The establishment of silencing in Saccharomyces cerevisiae is similar to heterochromatin formation in multicellular eukaryotes. Previous batch culture studies determined that the de novo establishment of silencing initiates during S phase and continues for up to five cell divisions for completion. To track silencing phenotypically, we developed an assay that introduces Sir3 protein into individual sir3Δ mutant cells synchronously and then detects the onset of silencing with single-cell resolution. Silencing was completed within the first one to two cell divisions in most cells queried. Moreover, we uncovered unexpected complexity in the contributions of a histone acetyltransferase (Sas2), two histone methytransferases (Dot1 and Set1) and one histone demethylase (Jhd2) to the dynamics of silencing. Our findings showed that removal of methyl modifications at H3K4 and H3K79 were important steps in silent chromatin formation and that Jhd2 and Set1 had competing roles in the process.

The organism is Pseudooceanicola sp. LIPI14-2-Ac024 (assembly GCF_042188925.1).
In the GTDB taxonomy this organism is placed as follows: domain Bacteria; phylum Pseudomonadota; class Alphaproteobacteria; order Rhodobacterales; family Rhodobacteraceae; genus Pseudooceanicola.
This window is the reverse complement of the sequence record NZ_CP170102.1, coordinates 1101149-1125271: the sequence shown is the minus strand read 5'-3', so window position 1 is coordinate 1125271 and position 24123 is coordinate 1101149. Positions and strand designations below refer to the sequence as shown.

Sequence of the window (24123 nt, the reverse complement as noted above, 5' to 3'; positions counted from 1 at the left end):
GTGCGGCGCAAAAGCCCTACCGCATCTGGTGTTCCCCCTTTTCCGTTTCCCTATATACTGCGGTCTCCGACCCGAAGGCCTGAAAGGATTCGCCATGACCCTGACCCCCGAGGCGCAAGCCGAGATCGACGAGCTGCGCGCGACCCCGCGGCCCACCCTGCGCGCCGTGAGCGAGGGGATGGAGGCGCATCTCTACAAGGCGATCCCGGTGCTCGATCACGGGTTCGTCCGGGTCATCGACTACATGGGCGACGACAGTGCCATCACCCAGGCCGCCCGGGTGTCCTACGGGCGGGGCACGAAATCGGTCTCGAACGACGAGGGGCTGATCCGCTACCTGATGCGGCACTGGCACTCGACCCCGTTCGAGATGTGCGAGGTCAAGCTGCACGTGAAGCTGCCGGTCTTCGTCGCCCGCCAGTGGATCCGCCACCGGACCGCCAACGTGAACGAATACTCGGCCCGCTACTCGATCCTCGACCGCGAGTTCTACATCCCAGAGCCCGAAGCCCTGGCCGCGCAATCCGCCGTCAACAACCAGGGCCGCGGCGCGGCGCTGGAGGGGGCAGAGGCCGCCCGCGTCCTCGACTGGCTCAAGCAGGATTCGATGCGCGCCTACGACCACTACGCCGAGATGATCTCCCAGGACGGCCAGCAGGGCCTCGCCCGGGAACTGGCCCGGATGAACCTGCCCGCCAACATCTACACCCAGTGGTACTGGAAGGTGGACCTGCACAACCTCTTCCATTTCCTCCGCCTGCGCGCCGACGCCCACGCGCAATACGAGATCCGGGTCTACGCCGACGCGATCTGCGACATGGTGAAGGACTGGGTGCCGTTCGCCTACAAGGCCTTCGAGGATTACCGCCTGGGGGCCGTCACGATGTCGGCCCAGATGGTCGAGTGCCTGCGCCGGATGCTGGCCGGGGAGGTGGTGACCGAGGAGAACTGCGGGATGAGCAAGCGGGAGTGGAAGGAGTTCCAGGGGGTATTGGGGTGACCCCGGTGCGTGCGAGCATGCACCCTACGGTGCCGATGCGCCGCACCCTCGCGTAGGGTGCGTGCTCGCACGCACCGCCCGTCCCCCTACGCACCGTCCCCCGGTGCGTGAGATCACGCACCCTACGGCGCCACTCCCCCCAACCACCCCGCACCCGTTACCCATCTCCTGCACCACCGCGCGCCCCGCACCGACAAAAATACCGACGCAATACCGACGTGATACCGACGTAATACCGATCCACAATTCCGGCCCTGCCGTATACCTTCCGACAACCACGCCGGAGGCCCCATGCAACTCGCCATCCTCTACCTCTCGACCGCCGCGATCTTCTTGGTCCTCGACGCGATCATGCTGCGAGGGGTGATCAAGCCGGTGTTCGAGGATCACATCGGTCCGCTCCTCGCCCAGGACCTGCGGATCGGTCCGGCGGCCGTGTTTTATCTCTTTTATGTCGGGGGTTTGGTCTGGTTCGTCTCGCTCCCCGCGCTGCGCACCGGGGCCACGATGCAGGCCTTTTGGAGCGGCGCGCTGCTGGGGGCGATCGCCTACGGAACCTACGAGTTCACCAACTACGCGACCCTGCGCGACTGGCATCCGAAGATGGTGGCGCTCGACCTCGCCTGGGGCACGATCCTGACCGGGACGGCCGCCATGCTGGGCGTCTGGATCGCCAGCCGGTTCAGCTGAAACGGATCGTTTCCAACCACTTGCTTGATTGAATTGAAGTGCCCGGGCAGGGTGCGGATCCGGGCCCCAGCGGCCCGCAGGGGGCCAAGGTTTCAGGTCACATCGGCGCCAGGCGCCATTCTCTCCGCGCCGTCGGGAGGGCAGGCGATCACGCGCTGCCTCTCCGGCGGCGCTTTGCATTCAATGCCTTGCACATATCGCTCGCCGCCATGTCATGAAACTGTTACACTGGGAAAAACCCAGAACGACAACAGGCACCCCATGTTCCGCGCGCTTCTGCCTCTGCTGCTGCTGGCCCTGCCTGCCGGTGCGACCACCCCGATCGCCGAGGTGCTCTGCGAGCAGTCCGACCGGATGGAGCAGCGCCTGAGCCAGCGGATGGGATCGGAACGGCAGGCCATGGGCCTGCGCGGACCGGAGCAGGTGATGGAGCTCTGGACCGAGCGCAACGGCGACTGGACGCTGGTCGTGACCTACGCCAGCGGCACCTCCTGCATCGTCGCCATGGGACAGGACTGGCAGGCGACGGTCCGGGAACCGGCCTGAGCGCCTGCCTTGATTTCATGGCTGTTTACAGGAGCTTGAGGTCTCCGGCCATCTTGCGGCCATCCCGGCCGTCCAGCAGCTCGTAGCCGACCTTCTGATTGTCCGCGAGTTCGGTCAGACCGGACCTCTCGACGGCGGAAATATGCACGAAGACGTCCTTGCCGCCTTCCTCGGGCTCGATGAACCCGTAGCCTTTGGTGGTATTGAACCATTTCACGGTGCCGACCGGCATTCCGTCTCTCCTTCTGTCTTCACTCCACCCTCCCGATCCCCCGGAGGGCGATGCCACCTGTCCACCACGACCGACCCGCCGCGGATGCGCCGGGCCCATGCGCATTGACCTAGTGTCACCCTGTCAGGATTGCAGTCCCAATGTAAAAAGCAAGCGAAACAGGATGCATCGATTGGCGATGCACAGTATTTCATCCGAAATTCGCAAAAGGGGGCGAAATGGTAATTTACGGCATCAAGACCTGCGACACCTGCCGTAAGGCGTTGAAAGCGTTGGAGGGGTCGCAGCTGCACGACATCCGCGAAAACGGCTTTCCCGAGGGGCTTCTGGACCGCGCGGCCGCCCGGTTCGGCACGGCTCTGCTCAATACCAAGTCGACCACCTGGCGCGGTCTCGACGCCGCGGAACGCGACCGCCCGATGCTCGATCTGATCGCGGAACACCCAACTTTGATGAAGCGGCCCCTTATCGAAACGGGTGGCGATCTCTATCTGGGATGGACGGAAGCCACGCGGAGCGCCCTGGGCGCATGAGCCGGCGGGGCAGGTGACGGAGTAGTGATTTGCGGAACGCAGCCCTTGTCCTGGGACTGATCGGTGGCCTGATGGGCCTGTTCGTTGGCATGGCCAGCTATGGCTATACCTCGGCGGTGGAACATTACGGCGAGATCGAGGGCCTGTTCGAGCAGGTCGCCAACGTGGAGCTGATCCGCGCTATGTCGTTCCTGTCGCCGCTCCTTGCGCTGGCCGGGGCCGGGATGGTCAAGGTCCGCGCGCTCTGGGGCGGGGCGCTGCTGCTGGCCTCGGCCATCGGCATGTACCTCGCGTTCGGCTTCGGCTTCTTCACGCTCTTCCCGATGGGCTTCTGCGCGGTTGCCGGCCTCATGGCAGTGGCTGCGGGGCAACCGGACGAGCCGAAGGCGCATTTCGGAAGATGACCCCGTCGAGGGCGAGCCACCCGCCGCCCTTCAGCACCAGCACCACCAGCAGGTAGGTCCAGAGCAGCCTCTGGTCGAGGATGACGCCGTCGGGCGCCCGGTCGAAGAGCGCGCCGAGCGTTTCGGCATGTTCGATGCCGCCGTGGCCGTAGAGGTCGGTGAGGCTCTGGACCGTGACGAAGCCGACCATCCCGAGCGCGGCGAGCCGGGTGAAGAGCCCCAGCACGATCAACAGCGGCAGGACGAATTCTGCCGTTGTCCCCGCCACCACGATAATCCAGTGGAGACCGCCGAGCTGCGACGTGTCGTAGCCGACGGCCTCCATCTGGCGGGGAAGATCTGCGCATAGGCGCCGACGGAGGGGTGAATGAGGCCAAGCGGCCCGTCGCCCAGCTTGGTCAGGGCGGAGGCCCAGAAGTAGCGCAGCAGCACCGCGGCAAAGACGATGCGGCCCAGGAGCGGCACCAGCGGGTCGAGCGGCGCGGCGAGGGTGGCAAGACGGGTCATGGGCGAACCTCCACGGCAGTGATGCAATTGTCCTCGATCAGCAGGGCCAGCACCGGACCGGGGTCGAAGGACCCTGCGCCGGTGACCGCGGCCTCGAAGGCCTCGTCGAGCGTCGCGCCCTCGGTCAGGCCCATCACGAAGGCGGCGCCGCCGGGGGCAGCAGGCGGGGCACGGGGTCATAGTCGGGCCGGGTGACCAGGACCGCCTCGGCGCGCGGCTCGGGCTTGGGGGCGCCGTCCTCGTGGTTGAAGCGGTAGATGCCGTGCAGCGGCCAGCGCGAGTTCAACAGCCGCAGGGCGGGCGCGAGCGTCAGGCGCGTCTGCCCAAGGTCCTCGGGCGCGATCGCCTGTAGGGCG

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We thank F. Li, C. Hale, O. Zill, M. Gartenberg and K. Struhl for helpful contributions and wonderful discussions. Also, thanks to O. Zill, J. Kuei, J. Babiarz and L. Lombardi for strains and reagents. Finally, thanks to J. O for her hard work and contributions. This work was supported by a National Science Foundation Pre-Doctoral Fellowship to E.A. Osborne and by grants from the National Institute of Health (GM31105 to J.R.).
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